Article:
News: AAAS 2009 Annual Meeting News
Making your Point: Tips for Effective Science Communication
CHICAGO--You're nervous. You ask yourself: "What was I thinking?"
Why did you volunteer to be interviewed by the local newspaper? How can you explain your laboratory's super-complex protein folding research? You can barely explain your research to your physics-major friends without them checking their watch.
To help scientists feel more comfortable communicating their research to the public, AAAS and the National Science Foundation (NSF) sponsored a full-day workshop at the 2009 AAAS Annual Meeting in Chicago, which brought more than 100 scientists and 40 public information officers from around the country to a ballroom at the Hyatt Regency hotel.
Sponsored by NSF, the workshop offered specific communication tips for scientists including how to develop a core message, avoid jargon, use analogies to explain complex concepts, and define an audience. The workshop also explored how science communication fits into their research goals.
Tiffany Lohwater, public engagement manager at the AAAS Center for Public Engagement with Science and Technology, said that communication skills are not only important for interviews with reporters, but also for scientists working with students, interacting with policymakers, giving public talks, and writing articles for the general public.
"The workshop encourages scientists to consider how they can
better communicate to a non-scientific audience," said Lohwater. "These
activities allow them to practice those skills that they might use in an
interview or public talk and get constructive feedback from colleagues."
Lohwater will also cover science communication during a talk entitled
"Equipping Our Scientists to Better Communicate Their Science to the Public" as
part of the Celebrating Year of Science 2009 symposium from 1:30 to 4:30 p.m. on
Friday 13 February, in the Columbus Hall EF of the Hyatt Regency.
Workshop facilitator Denise Graveline said that one of the most common missteps scientists make when talking with the public is not developing their core message--and instead delving into too much detail or explaining too many concepts at once.
Graveline suggested that scientists distill their research into a few main points, even going so far as to tell the audience the number of core concepts. "When you tell an audience that you have three critical concepts, they will actually count in their head and listen for those specific points," said Graveline, who is president of the Washington, D.C.-based communication firm don't get caught.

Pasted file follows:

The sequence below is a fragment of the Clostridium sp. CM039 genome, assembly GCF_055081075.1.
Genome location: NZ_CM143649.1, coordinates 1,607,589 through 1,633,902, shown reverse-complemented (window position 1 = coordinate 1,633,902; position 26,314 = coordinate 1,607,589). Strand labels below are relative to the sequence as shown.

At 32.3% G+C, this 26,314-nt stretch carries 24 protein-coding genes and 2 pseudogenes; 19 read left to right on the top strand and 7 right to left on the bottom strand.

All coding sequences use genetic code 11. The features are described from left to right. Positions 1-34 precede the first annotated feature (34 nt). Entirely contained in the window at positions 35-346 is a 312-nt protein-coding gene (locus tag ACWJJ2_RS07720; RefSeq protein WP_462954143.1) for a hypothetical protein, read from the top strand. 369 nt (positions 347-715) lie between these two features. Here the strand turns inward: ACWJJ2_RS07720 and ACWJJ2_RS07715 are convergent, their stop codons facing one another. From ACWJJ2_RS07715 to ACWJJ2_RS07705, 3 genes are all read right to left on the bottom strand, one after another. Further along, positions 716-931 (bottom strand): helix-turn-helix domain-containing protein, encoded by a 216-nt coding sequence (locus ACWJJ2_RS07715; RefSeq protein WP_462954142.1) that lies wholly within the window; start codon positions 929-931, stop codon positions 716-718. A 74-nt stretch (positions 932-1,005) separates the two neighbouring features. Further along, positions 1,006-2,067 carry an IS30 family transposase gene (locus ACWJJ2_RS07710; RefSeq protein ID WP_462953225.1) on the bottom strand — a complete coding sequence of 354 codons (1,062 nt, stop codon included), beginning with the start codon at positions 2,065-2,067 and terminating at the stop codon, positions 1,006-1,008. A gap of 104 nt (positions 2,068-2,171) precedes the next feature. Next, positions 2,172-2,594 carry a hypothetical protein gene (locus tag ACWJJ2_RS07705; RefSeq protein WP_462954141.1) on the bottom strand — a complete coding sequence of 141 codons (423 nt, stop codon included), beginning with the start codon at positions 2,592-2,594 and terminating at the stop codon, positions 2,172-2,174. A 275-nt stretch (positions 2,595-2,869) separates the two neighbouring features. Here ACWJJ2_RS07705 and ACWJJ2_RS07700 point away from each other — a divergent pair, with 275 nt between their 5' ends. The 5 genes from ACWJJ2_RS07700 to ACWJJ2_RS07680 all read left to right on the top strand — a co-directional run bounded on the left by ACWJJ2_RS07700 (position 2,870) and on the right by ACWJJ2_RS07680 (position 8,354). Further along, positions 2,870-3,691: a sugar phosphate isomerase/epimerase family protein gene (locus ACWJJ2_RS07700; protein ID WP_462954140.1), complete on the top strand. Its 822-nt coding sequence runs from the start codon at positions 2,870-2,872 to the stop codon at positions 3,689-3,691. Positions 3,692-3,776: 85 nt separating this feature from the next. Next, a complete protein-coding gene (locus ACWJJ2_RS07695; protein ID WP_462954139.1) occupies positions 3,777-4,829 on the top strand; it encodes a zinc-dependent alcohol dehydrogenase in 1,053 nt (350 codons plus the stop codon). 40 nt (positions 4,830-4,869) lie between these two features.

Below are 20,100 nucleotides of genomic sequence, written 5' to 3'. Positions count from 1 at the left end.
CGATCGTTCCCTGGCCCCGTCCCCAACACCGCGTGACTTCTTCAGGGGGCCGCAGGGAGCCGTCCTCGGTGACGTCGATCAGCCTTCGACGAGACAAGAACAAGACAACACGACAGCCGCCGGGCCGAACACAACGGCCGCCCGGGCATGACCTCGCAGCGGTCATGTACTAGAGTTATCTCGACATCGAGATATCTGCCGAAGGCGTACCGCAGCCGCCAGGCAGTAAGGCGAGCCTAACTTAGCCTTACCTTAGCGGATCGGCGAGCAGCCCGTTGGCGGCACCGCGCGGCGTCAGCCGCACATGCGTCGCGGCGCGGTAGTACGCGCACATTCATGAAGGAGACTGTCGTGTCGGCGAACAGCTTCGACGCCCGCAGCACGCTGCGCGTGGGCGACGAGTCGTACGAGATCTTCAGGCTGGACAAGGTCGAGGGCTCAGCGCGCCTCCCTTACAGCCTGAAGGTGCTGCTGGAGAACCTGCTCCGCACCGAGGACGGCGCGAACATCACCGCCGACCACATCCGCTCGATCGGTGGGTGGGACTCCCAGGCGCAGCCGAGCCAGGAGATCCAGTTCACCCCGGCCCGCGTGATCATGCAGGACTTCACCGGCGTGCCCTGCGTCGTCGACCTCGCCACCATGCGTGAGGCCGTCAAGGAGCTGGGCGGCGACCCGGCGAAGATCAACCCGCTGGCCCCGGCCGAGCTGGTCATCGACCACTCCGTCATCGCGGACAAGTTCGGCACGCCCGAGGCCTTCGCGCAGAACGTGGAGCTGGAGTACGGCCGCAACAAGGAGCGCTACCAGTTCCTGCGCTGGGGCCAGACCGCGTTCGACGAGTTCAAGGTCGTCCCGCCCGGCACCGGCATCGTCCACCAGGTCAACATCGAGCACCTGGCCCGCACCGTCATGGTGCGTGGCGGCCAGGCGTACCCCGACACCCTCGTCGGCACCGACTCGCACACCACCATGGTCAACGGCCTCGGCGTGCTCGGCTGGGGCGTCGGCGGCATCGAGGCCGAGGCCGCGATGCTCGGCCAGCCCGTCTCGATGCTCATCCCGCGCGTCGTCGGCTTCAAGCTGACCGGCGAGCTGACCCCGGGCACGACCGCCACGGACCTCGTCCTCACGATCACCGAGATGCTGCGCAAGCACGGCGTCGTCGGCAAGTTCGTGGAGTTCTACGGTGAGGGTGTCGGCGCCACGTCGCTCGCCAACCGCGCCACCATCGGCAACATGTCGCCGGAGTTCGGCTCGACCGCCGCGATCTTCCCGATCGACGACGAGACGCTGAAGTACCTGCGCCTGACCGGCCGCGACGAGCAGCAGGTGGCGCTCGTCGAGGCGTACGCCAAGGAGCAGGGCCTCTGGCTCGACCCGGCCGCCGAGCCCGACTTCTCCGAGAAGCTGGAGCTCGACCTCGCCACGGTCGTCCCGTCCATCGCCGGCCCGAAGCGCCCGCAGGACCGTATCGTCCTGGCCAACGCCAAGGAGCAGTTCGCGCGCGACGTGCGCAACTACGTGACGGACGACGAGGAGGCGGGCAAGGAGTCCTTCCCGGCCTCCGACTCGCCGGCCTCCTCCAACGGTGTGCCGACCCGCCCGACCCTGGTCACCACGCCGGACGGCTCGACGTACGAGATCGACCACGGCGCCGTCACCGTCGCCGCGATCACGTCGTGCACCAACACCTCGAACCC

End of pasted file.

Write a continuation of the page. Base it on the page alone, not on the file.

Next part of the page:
During a breakout session for scientists, Carrie Brubaker, a biomechanical engineering graduate student at Northwestern University in Chicago, volunteered to explain her research to the other participants. After getting feedback from Graveline and other participants, Brubaker improved her presentation and explained how her research on the adhesive quality of mussel proteins could be used to treat Type I diabetes.
In a joint presentation, Susan Mason and Dana Topousis, both of the NSF Office of Legislative and Public Affairs, said that public information officers are increasingly called upon to fill the void of science communication created by cuts in science reporting in newsrooms around the country.
Citing the elimination of the CNN science desk and severe cutbacks at U.S. World News Report, Mason and Topousis said that press offices are looking toward direct collaborations between research institutions and media outlets. For example, NSF has formal collaborations with Discover magazine and LiveScience.com; it's also developing multimedia content for the Discovery Files podcast, a weekly 90-second radio news feature that airs nationally on about 1500 commercial radio stations.
"Research institutions themselves are now tasked with translating science to the public in new ways," said Mason.
In addition to communication workshops, the 2009 AAAS Annual Meeting features a host of other career and professional development workshops for scientists at all career stages, including transitioning from academia to industry jobs, improving your science writing, getting published in high-impact peer-reviewed journals, and running for local political office.
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